Friday, September 19, 2003

The battle for the soul of the Democratic party

Joan Walsh does some good work analyzing the General's bad day (Salon Premium content):

I couldn't help thinking that the general is sounding a little like Arnold Schwarzenegger, another political newcomer who's been short on specifics and has asked voters for their patience. Of course, Clark lacks many of Schwarzenegger's negatives -- his notorious past with women, for instance -- and he deserves credit for meeting with the nation's toughest political reporters on his first day on the trail (he gets points for courage, but not for judgment, given how green he seemed). But there's something arrogant and entitled about both of them, who seem to think their star power should make up for their lack of clarity about policy and inexperience with elective office. Voters haven't been charmed by Schwarzenegger; we'll see if they're wowed by Clark.

Again with the Schwarzenegger comparison! Those memes do travel fast in media circles!

Walsh repeats the quote of an angry Democrat that was in The Note (the same one I quoted here) and makes some observations about what's going on within the Democratic party:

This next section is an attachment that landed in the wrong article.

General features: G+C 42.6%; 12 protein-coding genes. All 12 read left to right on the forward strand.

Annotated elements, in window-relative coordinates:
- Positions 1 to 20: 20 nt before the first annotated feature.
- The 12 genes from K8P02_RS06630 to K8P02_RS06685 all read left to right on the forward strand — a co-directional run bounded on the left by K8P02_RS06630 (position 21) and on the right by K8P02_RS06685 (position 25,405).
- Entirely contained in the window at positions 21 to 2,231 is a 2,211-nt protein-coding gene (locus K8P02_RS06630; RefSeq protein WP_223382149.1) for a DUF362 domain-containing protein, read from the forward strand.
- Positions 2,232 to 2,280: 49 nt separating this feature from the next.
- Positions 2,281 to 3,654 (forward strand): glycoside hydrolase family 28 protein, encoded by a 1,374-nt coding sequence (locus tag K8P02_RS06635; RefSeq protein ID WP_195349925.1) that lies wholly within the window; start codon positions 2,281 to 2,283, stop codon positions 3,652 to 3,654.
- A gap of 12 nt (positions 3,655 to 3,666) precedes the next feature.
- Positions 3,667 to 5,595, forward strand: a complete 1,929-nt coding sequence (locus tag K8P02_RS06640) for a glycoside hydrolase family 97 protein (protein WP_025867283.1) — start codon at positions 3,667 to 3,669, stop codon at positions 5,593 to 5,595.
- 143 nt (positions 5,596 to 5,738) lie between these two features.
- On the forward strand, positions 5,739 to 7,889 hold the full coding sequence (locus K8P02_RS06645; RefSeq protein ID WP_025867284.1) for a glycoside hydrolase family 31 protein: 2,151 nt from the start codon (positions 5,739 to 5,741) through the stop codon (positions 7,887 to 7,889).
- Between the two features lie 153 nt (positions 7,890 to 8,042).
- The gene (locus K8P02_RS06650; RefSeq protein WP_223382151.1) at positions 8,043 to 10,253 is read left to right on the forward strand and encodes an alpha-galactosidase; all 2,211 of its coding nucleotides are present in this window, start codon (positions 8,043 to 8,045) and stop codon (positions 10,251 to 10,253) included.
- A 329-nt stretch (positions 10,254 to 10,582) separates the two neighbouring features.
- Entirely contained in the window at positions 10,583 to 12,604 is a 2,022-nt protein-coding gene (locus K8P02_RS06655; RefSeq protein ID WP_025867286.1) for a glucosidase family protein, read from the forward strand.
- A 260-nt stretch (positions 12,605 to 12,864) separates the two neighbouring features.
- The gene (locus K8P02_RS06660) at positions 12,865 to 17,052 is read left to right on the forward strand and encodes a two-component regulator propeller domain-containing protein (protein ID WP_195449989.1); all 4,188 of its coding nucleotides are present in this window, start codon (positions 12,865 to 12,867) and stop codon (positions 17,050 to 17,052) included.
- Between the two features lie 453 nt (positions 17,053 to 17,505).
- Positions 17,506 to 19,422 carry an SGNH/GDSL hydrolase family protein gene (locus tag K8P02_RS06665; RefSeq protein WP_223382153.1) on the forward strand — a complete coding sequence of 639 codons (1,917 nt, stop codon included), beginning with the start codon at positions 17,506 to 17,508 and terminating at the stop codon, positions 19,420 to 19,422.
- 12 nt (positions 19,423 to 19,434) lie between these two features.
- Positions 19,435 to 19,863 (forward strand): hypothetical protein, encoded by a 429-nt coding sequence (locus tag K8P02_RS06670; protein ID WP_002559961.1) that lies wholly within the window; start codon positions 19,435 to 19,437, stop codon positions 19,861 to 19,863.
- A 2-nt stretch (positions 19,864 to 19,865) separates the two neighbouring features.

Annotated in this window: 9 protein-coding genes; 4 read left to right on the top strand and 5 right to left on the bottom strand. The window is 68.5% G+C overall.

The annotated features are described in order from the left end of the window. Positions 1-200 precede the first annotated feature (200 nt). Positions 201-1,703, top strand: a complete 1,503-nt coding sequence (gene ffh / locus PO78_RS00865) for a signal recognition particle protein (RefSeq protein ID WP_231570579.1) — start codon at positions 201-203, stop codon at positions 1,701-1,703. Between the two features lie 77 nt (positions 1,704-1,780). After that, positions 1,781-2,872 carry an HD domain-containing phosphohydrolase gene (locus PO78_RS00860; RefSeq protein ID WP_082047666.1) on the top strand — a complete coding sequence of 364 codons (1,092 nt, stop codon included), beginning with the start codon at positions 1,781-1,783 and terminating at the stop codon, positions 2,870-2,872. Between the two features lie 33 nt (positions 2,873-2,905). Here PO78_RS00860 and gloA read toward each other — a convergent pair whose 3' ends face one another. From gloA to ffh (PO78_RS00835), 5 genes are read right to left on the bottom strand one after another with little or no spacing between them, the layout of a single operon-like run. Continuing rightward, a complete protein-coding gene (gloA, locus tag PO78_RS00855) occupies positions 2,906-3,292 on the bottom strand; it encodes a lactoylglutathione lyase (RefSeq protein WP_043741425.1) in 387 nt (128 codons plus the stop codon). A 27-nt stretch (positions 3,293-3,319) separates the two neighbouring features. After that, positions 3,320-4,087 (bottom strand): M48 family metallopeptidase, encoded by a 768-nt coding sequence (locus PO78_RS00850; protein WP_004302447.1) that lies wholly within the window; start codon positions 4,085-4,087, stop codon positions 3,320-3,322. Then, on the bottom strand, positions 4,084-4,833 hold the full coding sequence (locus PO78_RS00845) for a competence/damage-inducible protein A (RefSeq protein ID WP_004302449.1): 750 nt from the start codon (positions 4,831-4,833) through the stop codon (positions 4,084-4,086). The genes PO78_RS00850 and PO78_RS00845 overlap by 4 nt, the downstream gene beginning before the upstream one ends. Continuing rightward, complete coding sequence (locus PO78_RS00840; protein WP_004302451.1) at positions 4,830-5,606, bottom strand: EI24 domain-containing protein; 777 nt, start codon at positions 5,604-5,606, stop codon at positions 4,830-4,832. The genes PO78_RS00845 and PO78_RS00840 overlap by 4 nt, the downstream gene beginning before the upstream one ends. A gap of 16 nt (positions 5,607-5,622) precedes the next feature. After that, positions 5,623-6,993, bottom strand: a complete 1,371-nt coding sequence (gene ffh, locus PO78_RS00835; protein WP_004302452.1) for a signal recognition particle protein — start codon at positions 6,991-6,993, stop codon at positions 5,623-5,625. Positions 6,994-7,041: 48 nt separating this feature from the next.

And while that angry Democrat isn't a Dean supporter, expect the Deanites to be even more outraged. As's Eli Pariser told Salon's Eric Boehlert this week, there's a civil war brewing between the Democratic base and its loud Dean component, and party elites associated with the Democratic Leadership Council and the consultants clustered around the Clinton-Gore campaigns, who think Dean's too radical to be elected. A couple of more stumbles like Clark's on Thursday, and the Dean folks will be even more furious that their man, who fought to be the frontrunner on the tough field of campaign battle, is being dismissed for a supposedly antiwar general who can't clearly articulate his own stand on the Iraq resolution, which was a defining moment for this generation of Democrats.

There is that. The "anger" that many Democrats feel towards their party leaders is palpable and growing. The fact that they have been caught so off-guard by it is a validation of its legitimacy. The fact that they chose to respond to it by pushing a political neophyte with a bunch of shiny stars on his shoulder is just adding insult to injury.

But let's be clear about something. Neither I nor most of the Dean supporters that I know have any desire to wage a war within the Democratic party. We know as well as anyone how damaging that could be to our long-term prospects for success ('68 anyone?). We just want them to treat us with respect and listen to our concerns.

And if they won't then maybe we will just have to force them to listen.


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